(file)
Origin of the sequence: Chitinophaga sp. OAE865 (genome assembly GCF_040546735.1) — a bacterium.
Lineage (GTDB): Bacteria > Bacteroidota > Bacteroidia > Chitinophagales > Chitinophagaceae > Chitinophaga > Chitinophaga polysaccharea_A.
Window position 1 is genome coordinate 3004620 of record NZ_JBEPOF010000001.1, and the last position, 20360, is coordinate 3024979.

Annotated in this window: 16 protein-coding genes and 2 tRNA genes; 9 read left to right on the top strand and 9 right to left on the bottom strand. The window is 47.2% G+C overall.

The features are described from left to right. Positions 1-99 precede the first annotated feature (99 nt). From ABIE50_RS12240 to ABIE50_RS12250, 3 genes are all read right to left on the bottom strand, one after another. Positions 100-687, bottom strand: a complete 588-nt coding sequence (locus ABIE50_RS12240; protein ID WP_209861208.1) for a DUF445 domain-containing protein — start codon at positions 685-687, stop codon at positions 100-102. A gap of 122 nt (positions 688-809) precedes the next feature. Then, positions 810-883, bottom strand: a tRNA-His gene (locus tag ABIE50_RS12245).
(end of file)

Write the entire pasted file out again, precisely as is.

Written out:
Origin of the sequence: Chitinophaga sp. OAE865 (genome assembly GCF_040546735.1) — a bacterium.
Lineage (GTDB): Bacteria > Bacteroidota > Bacteroidia > Chitinophagales > Chitinophagaceae > Chitinophaga > Chitinophaga polysaccharea_A.
Window position 1 is genome coordinate 3004620 of record NZ_JBEPOF010000001.1, and the last position, 20360, is coordinate 3024979.

Annotated in this window: 16 protein-coding genes and 2 tRNA genes; 9 read left to right on the top strand and 9 right to left on the bottom strand. The window is 47.2% G+C overall.

The features are described from left to right. Positions 1-99 precede the first annotated feature (99 nt). From ABIE50_RS12240 to ABIE50_RS12250, 3 genes are all read right to left on the bottom strand, one after another. Positions 100-687, bottom strand: a complete 588-nt coding sequence (locus ABIE50_RS12240; protein ID WP_209861208.1) for a DUF445 domain-containing protein — start codon at positions 685-687, stop codon at positions 100-102. A gap of 122 nt (positions 688-809) precedes the next feature. Then, positions 810-883, bottom strand: a tRNA-His gene (locus tag ABIE50_RS12245).